Elliot Aronson: The Intersection of Art and Science

Art is a word not often associated with psychological science. Psychologists — APS members especially — prefer to characterize themselves as rational and methodical arbiters of psychological inquiry as opposed to virtuosos or artisans whose trade depends on their unique subjectivity.

So the title of APS Fellow and Charter Member Elliot Aronson’s William James Award address, “The Art of Doing Science in Social Psychology” was somewhat of a head-scratcher. But just as art is not typically an element of scientific psychology, Aronson is not your typical psychologist. Flanked by his son, Joshua, and his longtime collaborator, APS Fellow and Charter Member Carol Tavris, who interviewed him at the APS 19th Annual Convention, Aronson began to explain how art can and does intersect with science.

Waxing nostalgic about the path that led him to social psychology, Aronson described a Depression-era upbringing marked by extreme anti-Semitism toward his Orthodox Jewish family. On one occasion, after being beat up by local bullies, a nine-year-old Aronson began to reflect on his situation. Nursing a bloody nose and a split lip, he asked himself, “Why do those kids hate Jews so much? If they knew me better, and discovered what a sweet little boy I was, would they hate Jews any less?”

At the time, Aronson was unaware that the incident was a fortuitous precursor to a career in psychology. Being a self-described “Depression baby,” he entered Brandeis University as an economics major because, as he later jested, “What’s more practical than economics?”

But because a girl he liked was taking it, he chanced upon an introductory psychology class taught by Abraham Maslow. As it happened, Maslow began addressing the same questions of prejudice that Aronson had carried with him since childhood. Ecstatic at the prospect of a science that examined such pressing social concerns, he switched his major to psychology.

After graduating from Brandeis and completing a masters degree at Wesleyan University, Aronson went on to Stanford where he studied with Leon Festinger. Where Maslow had succeeded in imparting the humanistic aspect of psychology to Aronson, Festinger introduced him to the science behind psychology.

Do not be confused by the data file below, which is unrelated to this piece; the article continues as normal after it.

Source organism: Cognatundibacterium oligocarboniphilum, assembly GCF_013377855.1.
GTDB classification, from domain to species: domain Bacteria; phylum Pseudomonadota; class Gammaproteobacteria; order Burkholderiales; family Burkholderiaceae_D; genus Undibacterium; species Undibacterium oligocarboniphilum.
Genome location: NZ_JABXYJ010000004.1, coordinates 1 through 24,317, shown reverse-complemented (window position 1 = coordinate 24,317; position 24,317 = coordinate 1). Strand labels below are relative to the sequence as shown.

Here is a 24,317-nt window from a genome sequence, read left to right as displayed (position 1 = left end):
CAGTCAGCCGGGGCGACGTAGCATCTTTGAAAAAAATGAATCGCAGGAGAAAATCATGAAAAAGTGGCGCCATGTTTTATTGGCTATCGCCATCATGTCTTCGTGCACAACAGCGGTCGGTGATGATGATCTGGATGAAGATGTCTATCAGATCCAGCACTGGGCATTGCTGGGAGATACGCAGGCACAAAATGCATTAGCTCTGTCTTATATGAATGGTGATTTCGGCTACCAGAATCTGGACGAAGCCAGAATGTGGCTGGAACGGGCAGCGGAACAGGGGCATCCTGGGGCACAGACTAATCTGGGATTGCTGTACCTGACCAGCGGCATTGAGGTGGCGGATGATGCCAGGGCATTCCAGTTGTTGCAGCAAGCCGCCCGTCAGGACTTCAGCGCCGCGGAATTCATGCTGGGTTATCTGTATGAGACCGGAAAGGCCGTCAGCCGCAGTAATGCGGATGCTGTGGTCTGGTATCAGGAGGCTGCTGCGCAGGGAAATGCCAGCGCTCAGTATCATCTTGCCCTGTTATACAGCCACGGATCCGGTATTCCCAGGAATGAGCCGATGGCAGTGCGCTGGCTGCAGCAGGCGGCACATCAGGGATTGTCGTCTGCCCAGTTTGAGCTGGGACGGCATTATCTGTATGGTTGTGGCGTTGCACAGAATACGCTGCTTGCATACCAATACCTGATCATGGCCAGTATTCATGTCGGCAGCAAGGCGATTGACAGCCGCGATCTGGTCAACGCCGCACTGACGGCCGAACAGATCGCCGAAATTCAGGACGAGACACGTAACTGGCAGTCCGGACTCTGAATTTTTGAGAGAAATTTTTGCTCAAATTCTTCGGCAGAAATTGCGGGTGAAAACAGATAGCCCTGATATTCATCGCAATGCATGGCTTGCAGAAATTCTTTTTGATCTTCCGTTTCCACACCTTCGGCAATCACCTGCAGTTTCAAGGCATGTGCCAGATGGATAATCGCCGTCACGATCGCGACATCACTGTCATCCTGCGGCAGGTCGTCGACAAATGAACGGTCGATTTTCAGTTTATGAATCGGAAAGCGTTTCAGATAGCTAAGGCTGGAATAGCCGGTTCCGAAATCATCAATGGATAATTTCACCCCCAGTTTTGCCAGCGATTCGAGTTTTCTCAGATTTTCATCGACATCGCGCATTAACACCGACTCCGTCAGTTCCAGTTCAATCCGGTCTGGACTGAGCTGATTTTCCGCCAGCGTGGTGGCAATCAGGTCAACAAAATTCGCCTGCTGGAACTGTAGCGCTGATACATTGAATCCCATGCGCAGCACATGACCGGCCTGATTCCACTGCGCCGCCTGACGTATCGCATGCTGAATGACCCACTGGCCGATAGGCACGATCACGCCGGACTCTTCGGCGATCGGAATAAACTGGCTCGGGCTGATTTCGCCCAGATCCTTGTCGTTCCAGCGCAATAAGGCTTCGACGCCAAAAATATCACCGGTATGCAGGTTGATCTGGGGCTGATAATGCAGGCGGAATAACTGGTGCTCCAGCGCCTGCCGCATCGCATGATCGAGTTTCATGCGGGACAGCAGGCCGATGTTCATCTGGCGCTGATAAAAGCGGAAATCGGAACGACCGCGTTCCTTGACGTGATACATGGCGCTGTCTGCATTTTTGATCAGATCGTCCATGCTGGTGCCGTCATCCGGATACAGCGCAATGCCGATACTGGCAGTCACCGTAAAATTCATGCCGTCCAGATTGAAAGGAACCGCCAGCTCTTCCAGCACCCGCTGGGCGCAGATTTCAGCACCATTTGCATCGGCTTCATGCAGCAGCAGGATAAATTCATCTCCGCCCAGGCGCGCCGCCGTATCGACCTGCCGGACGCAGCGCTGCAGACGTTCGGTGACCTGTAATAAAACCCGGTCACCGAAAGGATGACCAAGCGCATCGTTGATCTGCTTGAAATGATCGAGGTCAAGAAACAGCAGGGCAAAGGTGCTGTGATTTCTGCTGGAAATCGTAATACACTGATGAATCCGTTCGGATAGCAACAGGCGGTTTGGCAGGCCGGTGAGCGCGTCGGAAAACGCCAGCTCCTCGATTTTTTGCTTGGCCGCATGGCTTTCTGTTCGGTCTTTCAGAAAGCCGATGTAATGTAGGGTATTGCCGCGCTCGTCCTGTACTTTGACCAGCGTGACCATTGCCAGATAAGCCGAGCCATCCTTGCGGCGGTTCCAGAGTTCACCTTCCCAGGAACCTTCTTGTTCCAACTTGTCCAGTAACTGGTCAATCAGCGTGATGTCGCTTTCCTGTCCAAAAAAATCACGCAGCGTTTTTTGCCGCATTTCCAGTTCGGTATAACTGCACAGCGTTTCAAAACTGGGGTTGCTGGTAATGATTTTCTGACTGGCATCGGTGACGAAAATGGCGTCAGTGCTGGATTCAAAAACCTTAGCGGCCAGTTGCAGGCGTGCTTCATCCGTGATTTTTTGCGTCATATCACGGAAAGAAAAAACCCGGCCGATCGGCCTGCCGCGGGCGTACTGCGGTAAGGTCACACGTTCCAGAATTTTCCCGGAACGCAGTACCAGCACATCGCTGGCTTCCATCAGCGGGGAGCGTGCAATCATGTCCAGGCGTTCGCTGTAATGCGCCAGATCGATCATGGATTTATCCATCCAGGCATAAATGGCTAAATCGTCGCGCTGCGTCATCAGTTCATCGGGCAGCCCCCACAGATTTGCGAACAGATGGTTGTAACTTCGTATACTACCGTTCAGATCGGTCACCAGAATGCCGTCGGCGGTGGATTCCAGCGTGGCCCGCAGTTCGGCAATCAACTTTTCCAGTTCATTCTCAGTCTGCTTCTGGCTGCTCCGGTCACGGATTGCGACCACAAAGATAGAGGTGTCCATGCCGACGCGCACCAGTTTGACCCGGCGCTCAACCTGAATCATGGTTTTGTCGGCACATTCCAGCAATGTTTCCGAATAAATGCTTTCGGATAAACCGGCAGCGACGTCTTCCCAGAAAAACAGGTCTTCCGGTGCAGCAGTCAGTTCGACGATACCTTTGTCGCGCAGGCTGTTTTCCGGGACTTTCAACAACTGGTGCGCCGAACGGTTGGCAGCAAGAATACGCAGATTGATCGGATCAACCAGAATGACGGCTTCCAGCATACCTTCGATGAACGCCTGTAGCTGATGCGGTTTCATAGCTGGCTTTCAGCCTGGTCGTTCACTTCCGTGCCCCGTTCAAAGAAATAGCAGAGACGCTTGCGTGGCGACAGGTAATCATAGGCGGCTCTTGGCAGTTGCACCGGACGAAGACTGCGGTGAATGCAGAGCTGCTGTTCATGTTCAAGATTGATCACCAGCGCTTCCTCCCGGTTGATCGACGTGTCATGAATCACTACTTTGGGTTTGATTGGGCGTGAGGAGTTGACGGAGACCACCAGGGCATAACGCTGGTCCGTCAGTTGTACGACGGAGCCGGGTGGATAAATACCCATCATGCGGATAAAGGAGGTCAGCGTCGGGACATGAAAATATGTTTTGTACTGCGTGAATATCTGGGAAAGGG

Until then, Aronson had never considered himself an experimentalist, but working with Festinger stoked an excitement about constructing experiments and instilled the belief that almost any question could be answered in the laboratory.

That Aronson found mentors in Maslow and Festinger was a harbinger of his versatile career to come. Unfortunately, the two psychologists were less flexible on their divergent views of human behavior, with both vocalizing their disdain for each other to Aronson. Because his father died when he was 17, he looked to these men as father figures and their disagreements created some conflicting emotions or, to be more Aronsonian, cognitive dissonance.

Whether to relieve his dissonance or not, in his research Aronson began to integrate the humanism of Maslow with the science of Festinger (e.g. see The Jigsaw Classroom). He refers to the period that followed as the “golden age of social psychology,” in which the Solomon Asches, Stanley Milgrams, and, well, the Elliot Aronsons of the world were producing research that became the foundations of the field.

For Aronson, this was a prolific era, one in which his seminal book, The Social Animal, emerged. Aided by his reader-friendly writing style, Aronson was able to parlay his research career into several other books as well. The latest, Mistakes Were Made (But Not by Me), published earlier this year, details the complex psychological processes behind self-justification as well as the wide variety of diverse situations to which it can be applied.

The biggest challenge of conducting social psychological experiments, Aronson says, is that participants are themselves amateur social psychologists. They are savvy to the world around them and are particularly sensitive to feeling out what is expected of them by the experimenter.

So, Aronson became an artist of sorts. Rather than simply running through the motions of simulating the environment in which his subjects were studied, Aronson went out of his way to actually create an environment that would elicit behavior. He became the playwright, actor, and director in his experiments in order to sell the situation to his subjects. “If, for example, you want the participant to believe that you are nervous, you can’t just say it. You have to sweat, you have to wring your hands,” he explains.

Unfortunately, says Aronson, recent trends in social psychology have all but closed the curtain on the construction of high impact events in the laboratory. With the rise of institutional review boards and increased pressures to publish, psychologists today prefer less impactful, less time-consuming measures like questionnaires over embedding subjects into powerful situations and observing their reactions.

In searching for explanations behind the art of Aronson’s science, it would be easy to point to his difficult childhood or to the divergent tutelage of Maslow and Festinger. Perhaps it’s best not to try to dissect Aronson’s approach to research, however, and instead simply appreciate the je ne c’est quoi, the artof psychological science.

The William James Fellow Award is the highest honor bestowed by APS for contributions in basic behavioral research.

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